Traffic police herd Kathmandu’s holy cows
Police in Nepal’s capital Kathmandu have launched a campaign to round up cows roaming the streets, blaming the sacred animals for car accidents and traffic jams.
“The stray cows and oxen have been a big nuisance in Kathmandu streets. They not only cause accidents, but also make the streets untidy,” Pawan Giri, spokesman for the Kathmandu Metropolitan Traffic Police, told AFP.
“We see traffic jams because the drivers who try to avoid the cows often crash into other vehicles.”
He said the captured animals would be detained until their owners paid a fine of approximately $60 for their release.
Cows are a regular sight in the smog-choked capital and are often found eating from piles of garbage on the roadside.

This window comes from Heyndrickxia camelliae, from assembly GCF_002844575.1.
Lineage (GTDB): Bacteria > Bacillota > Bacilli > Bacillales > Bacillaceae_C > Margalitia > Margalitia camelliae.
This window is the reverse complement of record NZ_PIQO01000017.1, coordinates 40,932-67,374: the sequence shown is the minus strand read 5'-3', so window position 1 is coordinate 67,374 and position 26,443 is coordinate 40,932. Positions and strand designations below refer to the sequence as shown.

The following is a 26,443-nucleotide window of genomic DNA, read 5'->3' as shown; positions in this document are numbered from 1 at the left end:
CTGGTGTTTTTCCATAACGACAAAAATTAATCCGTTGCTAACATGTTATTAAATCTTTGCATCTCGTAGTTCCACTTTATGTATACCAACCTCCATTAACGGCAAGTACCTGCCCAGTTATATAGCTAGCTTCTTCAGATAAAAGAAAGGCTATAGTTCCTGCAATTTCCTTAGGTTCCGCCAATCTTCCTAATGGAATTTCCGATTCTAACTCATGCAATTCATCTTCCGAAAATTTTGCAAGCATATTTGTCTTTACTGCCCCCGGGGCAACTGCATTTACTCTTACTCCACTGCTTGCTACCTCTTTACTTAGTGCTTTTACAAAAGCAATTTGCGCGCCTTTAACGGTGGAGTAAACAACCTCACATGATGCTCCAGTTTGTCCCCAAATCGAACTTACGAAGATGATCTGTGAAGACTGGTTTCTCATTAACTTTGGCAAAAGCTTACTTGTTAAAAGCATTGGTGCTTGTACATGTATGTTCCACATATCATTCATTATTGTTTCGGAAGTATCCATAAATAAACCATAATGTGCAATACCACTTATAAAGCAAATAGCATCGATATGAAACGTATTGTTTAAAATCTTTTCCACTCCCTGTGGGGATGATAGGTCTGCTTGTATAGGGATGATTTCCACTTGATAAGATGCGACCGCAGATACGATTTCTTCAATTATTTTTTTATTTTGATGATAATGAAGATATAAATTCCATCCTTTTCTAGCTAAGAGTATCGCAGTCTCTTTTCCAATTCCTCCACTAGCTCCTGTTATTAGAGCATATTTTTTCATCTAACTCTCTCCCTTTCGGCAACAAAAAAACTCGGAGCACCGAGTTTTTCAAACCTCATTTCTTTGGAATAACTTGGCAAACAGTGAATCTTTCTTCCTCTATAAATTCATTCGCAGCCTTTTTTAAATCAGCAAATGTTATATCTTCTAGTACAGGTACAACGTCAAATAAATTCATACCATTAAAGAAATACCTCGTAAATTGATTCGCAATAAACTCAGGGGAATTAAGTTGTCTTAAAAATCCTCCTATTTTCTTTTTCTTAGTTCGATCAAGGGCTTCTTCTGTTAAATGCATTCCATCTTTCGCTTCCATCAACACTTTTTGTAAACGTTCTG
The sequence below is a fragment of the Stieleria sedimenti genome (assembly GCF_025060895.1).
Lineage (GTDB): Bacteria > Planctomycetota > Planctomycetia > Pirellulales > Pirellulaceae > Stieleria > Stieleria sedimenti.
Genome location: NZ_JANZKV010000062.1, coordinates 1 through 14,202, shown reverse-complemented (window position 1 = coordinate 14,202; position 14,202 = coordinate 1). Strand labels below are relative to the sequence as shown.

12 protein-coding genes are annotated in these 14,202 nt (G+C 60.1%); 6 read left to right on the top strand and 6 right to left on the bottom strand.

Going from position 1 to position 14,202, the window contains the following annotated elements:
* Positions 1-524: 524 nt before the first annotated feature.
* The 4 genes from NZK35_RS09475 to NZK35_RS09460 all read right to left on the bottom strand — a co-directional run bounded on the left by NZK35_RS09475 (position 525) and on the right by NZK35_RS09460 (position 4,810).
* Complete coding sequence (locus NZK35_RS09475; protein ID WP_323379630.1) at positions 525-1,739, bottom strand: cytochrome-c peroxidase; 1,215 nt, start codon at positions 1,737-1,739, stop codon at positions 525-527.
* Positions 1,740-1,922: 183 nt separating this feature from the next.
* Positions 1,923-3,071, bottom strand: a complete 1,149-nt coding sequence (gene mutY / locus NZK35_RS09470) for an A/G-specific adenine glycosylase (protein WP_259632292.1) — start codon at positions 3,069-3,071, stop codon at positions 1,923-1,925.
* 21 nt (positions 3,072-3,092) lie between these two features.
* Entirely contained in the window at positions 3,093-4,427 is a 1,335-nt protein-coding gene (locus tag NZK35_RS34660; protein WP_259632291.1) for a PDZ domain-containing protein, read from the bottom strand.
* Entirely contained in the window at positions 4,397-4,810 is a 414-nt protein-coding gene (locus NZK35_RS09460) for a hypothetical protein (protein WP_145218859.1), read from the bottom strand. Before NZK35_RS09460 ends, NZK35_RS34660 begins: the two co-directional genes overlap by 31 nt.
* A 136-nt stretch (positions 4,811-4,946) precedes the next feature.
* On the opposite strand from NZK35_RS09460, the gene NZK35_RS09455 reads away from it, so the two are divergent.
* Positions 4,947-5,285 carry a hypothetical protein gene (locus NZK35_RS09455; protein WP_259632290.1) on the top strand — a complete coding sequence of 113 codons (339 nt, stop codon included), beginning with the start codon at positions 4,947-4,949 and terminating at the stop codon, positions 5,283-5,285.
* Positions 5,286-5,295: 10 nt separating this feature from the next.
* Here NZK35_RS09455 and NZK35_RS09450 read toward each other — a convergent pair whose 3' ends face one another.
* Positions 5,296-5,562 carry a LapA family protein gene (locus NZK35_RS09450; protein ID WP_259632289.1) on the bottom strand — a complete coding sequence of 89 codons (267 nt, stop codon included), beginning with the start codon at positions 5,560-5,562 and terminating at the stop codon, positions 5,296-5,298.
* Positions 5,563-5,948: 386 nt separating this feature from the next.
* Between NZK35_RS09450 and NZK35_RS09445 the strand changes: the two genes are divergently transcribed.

Regarded as an incarnation of the Hindu Goddess of prosperity Laxmi, the beasts are treated as sacred in Nepal, where the majority of the population is Hindu.
During the annual Tihar festival in the autumn, Hindus spend a day worshipping them by offering food and gifts.
The traffic police say they have rounded up 18 animals since launching the operation Monday and they plan to continue this drive for several weeks.
While the abolishment of a Hindu monarchy in 2008 launched a secular era, Nepalese authorities still routinely arrest people for killing cows, mainly in rural areas.
Cow slaughter remains illegal in Nepal and can carry a prison sentence of up to 12 years.